She was built in 1971 as the Island Venture, then renamed Island Princess after purchased by Princess Cruises, alongside her sister Pacific Princess which appeared in the popular US TV series sitcom the 'Love Boat' broadcast by ABC between 1977-1986.

In total there will be four cruise-calls during the season to Douglas but the next visit will be not until July when P&O Cruises Adonia calls on the 17th. The ten-year old 710 passenger vessel is due to be named by Dame Shirley Bassey at a ceremony held in Southampton later this month.

Also calling to Douglas will be Oceania Cruises brand new 60,000 tonnes / 1,250 passenger Marina on the 24th July and the final call is to be made by Noble Caledonia's Japanese built Clipper Odyssey in mid-August.

Published in Cruise Liners
Following the impressive meeting for the first time of two cruiseships together at Cobh on Sunday, the Port of Cork has released footage on their website which can viewed by clicking here, writes Jehan Ashmore.
The cruiseships were the inbound Independence of the Seas (157,000 tonnes) one of the largest cruiseships in the world and the outward bound 121,000 tonnes Celebrity Eclipse. For another view taken at closer quarters of the cruiseships which have a combined tonnage of over a quarter million gross tonnes see below.
She will be returning to Cobh tomorrow for another overnight cruisecall. On the same day the Discovery (700 passenger capacity) is also due to arrive but the vessel operated by Voyages of Discovery will dock at Ringaskiddy. 

On Friday the Port of Cork welcomes another large cruiseship in the form of the Emerald Princess which carries 3,592 passengers, nearly 500 more than the Celebrity Eclipse. The 113,000 tonnes vessel is nearly 950-feet long, is 118 wide and draws 28 feet under the waterline. With 19 decks the vessel towers above the oceans and will also do so when alongside Cobh's 350m deepwater berth.

One of the numerous amenities onboard is the CyberGolf link and jogging track which are located high up near the stern. Directly situated below is the Skywalkers Nightclub and for movie-goers, films are shown at an oudoor theatre. The top of the range cabins are the 900 balcony staterooms which offer first class hotel style 24-hour room service.

Published in Cruise Liners

The Rolex Fastnet Race - This biennial offshore pilgrimage attracts crews from all walks of life:- from aspiring sailors to professional crews; all ages and all professions. Some are racing for charity, others for a personal challenge. For the world's top professional sailors, it is a 'must-do' race. For some, it will be their first-ever race, and for others, something they have competed in for over 50 years! The race attracts the most diverse fleet of yachts, from beautiful classic yachts to some of the fastest racing machines on the planet – and everything in between.  The testing course passes eight famous landmarks along the route: The Needles, Portland Bill, Start Point, the Lizard, Land’s End, the Fastnet Rock, Bishop’s Rock off the Scillies and Plymouth breakwater (now Cherbourg for 2021 and 2023). After the start in Cowes, the fleet heads westward down The Solent, before exiting into the English Channel at Hurst Castle. The finish is in Plymouth, Devon via the Fastnet Rock, off the southern tip of Ireland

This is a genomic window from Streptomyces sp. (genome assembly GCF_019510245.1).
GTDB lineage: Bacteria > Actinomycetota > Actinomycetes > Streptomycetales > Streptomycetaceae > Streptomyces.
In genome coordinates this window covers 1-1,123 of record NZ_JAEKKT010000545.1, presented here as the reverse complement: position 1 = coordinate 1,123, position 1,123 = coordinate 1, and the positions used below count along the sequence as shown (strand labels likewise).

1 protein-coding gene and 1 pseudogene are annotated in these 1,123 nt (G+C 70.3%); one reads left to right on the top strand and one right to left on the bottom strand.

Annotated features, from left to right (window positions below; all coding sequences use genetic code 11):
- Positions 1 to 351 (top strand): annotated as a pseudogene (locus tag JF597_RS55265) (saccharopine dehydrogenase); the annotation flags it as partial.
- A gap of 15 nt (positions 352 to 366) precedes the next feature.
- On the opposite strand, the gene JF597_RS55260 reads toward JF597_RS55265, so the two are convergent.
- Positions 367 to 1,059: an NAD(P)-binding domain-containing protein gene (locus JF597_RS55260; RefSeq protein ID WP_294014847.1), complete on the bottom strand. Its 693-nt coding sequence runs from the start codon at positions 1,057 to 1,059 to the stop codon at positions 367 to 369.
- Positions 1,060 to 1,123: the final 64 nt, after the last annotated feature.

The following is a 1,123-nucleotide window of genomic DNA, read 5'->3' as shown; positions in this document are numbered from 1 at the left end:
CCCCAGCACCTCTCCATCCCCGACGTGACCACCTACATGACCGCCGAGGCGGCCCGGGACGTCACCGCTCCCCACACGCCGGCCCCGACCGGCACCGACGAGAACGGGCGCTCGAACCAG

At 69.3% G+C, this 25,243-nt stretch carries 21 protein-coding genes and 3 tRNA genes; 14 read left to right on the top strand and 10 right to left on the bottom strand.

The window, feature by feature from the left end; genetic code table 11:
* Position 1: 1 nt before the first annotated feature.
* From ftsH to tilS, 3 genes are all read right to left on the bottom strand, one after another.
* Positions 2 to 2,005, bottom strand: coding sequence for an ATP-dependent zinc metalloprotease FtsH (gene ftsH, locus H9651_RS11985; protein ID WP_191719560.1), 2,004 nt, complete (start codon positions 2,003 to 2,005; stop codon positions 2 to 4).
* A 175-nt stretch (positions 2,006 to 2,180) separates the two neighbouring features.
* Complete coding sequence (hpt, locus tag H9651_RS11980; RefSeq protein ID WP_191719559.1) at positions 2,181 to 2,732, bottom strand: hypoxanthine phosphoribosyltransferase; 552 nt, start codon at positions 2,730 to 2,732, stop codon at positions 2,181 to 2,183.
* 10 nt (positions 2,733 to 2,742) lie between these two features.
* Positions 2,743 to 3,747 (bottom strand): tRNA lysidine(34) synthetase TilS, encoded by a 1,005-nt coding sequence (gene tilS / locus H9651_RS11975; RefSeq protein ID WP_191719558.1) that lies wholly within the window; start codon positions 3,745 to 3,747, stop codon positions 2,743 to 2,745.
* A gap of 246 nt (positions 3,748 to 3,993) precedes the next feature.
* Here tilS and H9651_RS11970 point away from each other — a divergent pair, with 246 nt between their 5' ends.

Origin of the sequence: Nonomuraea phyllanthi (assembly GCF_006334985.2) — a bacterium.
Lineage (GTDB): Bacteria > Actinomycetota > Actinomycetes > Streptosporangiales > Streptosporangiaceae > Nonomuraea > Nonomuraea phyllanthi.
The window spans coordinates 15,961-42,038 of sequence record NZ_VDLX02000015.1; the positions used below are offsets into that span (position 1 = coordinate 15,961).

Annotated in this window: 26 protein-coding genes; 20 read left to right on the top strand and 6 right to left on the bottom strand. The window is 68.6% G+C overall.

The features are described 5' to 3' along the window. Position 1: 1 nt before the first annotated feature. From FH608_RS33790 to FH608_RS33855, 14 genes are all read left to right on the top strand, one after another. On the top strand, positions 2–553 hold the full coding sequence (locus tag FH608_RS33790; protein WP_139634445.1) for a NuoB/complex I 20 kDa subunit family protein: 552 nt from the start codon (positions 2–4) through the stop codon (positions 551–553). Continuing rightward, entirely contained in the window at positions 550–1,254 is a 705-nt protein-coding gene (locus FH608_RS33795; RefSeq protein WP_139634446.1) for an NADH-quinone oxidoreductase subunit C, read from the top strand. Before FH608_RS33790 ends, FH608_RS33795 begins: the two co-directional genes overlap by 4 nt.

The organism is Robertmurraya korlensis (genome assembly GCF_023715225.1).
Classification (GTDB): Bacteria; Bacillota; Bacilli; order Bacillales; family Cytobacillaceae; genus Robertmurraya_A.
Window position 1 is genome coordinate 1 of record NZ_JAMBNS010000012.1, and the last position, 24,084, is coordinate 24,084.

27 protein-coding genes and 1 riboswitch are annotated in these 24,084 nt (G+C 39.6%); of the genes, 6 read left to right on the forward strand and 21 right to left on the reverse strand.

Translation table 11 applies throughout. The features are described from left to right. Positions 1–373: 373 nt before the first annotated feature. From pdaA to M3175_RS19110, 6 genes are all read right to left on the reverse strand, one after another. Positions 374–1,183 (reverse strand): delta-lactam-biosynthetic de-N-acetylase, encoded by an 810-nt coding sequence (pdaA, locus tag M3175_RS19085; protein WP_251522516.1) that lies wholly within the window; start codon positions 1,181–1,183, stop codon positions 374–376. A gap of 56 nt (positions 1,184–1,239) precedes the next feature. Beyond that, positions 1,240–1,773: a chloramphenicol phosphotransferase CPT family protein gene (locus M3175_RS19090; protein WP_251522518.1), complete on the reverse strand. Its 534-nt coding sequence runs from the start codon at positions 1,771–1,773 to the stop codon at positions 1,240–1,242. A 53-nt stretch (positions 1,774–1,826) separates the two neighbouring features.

• The leg across the Celtic Sea to (and from) the Fastnet Rock is known to be unpredictable and challenging. The competitors are exposed to fast-moving Atlantic weather systems and the fleet often encounter tough conditions
  • Flawless decision-making, determination and total commitment are the essential requirements. Crews have to manage and anticipate the changing tidal and meteorological conditions imposed by the complex course
  • The symbol of the race is the Fastnet Rock, located off the southern coast of Ireland. Also known as the Teardrop of Ireland, the Rock marks an evocative turning point in the challenging race
  • Once sailors reach the Fastnet Rock, they are well over halfway to the finish in Plymouth. The lighthouse first shone its light on New Year’s Day in 1854
  • Fastnet Rock originally had six keepers (now unmanned), with four on the rock at a time with the other two on leave. Each man did four weeks on, two weeks off

At A Glance – Fastnet Race

  • The world's largest offshore yacht race
  • The biennial race is 605 nautical miles - Cowes, Fastnet Rock, Plymouth
  • A fleet of over 400 yachts regularly will take part
  • The international fleet is made up of over 26 countries
  • Multihull course record: 1 day, 8 hours, 48 minutes (2011, Banque Populaire V)
  • Monohull course record: 1 day, 18 hours, 39 minutes (2011, Volvo 70, Abu Dhabi)
  • Largest IRC Rated boat is the 100ft (30.48m) Scallywag 100 (HKG)
  • Some of the Smallest boats in the fleet are 30 footers
  • Rolex SA has been a longstanding sponsor of the race since 2001
  • The first race was in 1925 with 7 boats. The Royal Ocean Racing Club was set up as a result